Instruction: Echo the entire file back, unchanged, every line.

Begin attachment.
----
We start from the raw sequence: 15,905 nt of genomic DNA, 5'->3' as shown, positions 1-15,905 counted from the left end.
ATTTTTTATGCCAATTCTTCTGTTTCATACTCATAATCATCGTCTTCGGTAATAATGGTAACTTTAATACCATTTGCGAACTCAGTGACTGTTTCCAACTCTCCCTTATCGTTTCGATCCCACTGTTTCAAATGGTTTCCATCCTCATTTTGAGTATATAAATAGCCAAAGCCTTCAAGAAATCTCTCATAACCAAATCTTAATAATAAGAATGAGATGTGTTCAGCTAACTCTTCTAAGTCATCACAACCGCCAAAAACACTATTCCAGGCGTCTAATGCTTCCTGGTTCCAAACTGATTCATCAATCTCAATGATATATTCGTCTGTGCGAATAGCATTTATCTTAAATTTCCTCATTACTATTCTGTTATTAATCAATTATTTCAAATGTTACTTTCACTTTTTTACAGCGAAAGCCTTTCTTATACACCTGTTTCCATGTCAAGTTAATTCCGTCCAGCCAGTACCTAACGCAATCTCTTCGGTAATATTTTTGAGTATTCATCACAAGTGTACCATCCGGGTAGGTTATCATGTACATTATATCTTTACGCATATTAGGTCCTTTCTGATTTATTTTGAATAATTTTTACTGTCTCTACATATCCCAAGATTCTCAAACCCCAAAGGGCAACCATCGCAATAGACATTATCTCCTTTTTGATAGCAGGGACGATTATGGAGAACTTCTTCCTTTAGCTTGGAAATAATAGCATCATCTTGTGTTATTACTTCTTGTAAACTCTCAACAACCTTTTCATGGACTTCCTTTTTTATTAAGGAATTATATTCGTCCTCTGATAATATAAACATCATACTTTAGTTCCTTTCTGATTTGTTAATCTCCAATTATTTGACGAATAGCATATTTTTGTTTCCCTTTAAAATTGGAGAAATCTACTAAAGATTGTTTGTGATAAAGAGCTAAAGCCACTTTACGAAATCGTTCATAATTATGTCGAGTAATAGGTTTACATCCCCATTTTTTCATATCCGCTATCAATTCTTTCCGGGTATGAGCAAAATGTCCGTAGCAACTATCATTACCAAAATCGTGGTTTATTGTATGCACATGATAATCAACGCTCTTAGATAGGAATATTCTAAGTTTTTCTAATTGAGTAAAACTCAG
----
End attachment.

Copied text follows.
We start from the raw sequence: 15,905 nt of genomic DNA, 5'->3' as shown, positions 1-15,905 counted from the left end.
ATTTTTTATGCCAATTCTTCTGTTTCATACTCATAATCATCGTCTTCGGTAATAATGGTAACTTTAATACCATTTGCGAACTCAGTGACTGTTTCCAACTCTCCCTTATCGTTTCGATCCCACTGTTTCAAATGGTTTCCATCCTCATTTTGAGTATATAAATAGCCAAAGCCTTCAAGAAATCTCTCATAACCAAATCTTAATAATAAGAATGAGATGTGTTCAGCTAACTCTTCTAAGTCATCACAACCGCCAAAAACACTATTCCAGGCGTCTAATGCTTCCTGGTTCCAAACTGATTCATCAATCTCAATGATATATTCGTCTGTGCGAATAGCATTTATCTTAAATTTCCTCATTACTATTCTGTTATTAATCAATTATTTCAAATGTTACTTTCACTTTTTTACAGCGAAAGCCTTTCTTATACACCTGTTTCCATGTCAAGTTAATTCCGTCCAGCCAGTACCTAACGCAATCTCTTCGGTAATATTTTTGAGTATTCATCACAAGTGTACCATCCGGGTAGGTTATCATGTACATTATATCTTTACGCATATTAGGTCCTTTCTGATTTATTTTGAATAATTTTTACTGTCTCTACATATCCCAAGATTCTCAAACCCCAAAGGGCAACCATCGCAATAGACATTATCTCCTTTTTGATAGCAGGGACGATTATGGAGAACTTCTTCCTTTAGCTTGGAAATAATAGCATCATCTTGTGTTATTACTTCTTGTAAACTCTCAACAACCTTTTCATGGACTTCCTTTTTTATTAAGGAATTATATTCGTCCTCTGATAATATAAACATCATACTTTAGTTCCTTTCTGATTTGTTAATCTCCAATTATTTGACGAATAGCATATTTTTGTTTCCCTTTAAAATTGGAGAAATCTACTAAAGATTGTTTGTGATAAAGAGCTAAAGCCACTTTACGAAATCGTTCATAATTATGTCGAGTAATAGGTTTACATCCCCATTTTTTCATATCCGCTATCAATTCTTTCCGGGTATGAGCAAAATGTCCGTAGCAACTATCATTACCAAAATCGTGGTTTATTGTATGCACATGATAATCAACGCTCTTAGATAGGAATATTCTAAGTTTTTCTAATTGAGTAAAACTCAG